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I am using the commath package to typeset the derivative operator "D" with the command \Dif. This work well unless I want to add subscripts or superscripts. In this case, the spacing after operator is too small and the exponent / index "touches" the operator:

enter image description here

where the first operator is created via \Dif and the second one via \mathrm{D} (full MWE see below).

Is there some way to "redefine" the \Dif command in order to fix the spacing?


\documentclass{article}
\usepackage{commath}

\begin{document}

\begin{align*}
  \Dif^2_x f(x) \\
  \mathrm{D}^2_x f(x)
\end{align*}

\end{document}
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    {\Dif\,}^2_x will do it, but that might be a nuisance, and not generally applicable. Jul 10, 2013 at 12:02
  • Is there a way to make this automatically happen in general? I.e. to make \Dif work as it currently does almost always, but to produce something like {\Dif\,}^2_x when sub/superscripts are used? Apr 14, 2014 at 21:20
  • @AbeSchulte What's the problem in using the definition I proposed in my answer? The definition by commath is inherently wrong and should never be used.
    – egreg
    Apr 14, 2014 at 21:47
  • 1
    tex.stackexchange.com/questions/14821/… It seems there is quite a bit of disagreement regarding what exactly is "right" and therefore what is wrong. Unless you can cite a source, I really don't think you can say something is "inherently wrong", especially when an international organization entirely dedicated to stuff like this says otherwise (see the top answer of the linked post). Apr 15, 2014 at 1:58
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    My suggestion: \renewcommand{\Dif}{\operatorname{D}} Apr 18, 2014 at 11:19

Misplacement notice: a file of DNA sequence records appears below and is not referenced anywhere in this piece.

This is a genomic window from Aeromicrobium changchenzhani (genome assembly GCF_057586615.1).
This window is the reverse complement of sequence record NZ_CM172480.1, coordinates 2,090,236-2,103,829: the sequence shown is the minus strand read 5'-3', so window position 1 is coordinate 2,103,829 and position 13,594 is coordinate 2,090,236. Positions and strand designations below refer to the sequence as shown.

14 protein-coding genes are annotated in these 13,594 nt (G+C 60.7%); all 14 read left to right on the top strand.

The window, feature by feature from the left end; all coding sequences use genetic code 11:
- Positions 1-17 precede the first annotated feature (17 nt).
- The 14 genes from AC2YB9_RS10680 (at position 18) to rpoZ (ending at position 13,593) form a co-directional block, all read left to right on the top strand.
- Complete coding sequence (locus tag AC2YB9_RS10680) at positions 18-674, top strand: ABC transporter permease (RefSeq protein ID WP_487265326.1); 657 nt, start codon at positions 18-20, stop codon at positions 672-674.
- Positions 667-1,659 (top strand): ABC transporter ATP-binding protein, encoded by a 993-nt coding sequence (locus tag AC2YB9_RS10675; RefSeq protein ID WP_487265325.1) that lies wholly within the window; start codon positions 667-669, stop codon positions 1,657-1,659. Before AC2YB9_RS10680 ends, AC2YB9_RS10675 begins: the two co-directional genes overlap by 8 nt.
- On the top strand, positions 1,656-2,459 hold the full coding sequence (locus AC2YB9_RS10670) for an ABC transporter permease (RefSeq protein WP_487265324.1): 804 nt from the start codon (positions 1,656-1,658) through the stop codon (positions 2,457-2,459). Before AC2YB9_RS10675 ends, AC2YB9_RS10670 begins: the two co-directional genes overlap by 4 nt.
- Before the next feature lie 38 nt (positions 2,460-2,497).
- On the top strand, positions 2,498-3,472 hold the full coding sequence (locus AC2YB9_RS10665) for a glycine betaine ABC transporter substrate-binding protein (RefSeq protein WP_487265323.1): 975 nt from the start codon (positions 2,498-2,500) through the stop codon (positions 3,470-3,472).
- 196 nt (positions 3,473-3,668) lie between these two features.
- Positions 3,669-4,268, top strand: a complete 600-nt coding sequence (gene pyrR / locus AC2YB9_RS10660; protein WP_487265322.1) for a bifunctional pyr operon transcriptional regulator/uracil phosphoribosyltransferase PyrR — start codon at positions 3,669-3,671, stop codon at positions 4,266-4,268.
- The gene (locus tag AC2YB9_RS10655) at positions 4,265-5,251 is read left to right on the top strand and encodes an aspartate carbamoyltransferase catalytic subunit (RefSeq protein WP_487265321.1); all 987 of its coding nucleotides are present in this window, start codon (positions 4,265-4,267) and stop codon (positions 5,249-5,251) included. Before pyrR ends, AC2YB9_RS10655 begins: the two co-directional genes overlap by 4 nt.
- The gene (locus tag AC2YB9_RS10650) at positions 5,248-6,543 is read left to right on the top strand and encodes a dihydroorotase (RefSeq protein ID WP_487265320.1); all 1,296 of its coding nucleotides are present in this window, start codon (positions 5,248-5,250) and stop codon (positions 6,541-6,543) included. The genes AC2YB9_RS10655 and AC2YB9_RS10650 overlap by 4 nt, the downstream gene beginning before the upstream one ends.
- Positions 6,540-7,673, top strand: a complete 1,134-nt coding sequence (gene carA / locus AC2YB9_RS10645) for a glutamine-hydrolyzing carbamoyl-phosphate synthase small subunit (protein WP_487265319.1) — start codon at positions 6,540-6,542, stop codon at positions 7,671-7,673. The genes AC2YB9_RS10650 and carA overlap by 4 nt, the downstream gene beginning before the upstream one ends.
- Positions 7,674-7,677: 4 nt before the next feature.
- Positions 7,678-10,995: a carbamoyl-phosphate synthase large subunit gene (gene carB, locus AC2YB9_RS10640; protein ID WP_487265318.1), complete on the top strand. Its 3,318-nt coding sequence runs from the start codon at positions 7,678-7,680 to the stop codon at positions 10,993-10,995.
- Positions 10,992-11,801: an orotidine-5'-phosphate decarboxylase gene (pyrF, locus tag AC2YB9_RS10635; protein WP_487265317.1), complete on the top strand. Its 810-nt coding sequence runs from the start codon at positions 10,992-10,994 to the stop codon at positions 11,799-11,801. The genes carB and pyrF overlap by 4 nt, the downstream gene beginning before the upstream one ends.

2 Answers 2

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+50

The definition of \Dif in commath.sty is

\DeclareMathOperator{\Dif}{D \!}

which is simply wrong. The \! backspace is the cause of your problem. It's not the only part in commath that I consider wrong, so I can't recommend using the package.

A more correct definition would be

\newcommand{\Dif}{\mathop{}\!D}

that you can add to your document (with \renewcommand if you insist in using commath).

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    Thanks a lot for this! Just out of curiosity - could you elaborate on why commath should not be used? If I exclude it, I better do so now (i.e. before relying on too many of its commands).
    – Bernd
    Jul 10, 2013 at 12:09
  • @Bernd See, for instance, tex.stackexchange.com/a/120379/4427
    – egreg
    Jul 10, 2013 at 16:48
  • Ah, I see. I saw e.g. (tex.stackexchange.com/questions/22076/…) that the cool package seems to accomplish some things imilar to commath. Do you also recommend avoiding this package, or is it "kosher"?
    – Bernd
    Jul 11, 2013 at 7:56
  • @Bernd I never used cool, so I don't know about it.
    – egreg
    Jul 11, 2013 at 8:31
  • @egreg, what is your opinion about using the package esdiff for typesetting differentials?
    – mas
    Apr 15, 2014 at 2:01
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\documentclass{article}

\usepackage{commath}

\begin{document}

\begin{align*}
\Dif^{^2}_{_x} f(x) \\
\mathrm{D}^{^2}_{_x} f(x)
\end{align*}

\end{document} 

enter image description here

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    Using double sub- and superscripts to avoid kerning problems is never a good solution. It makes your equation much more difficult to read because of the smaller symbols and the text will get inconsistent if you use “normal” sub- and superscripts in other equations (or other contexts in the same equation).
    – Lupino
    Apr 20, 2014 at 9:30

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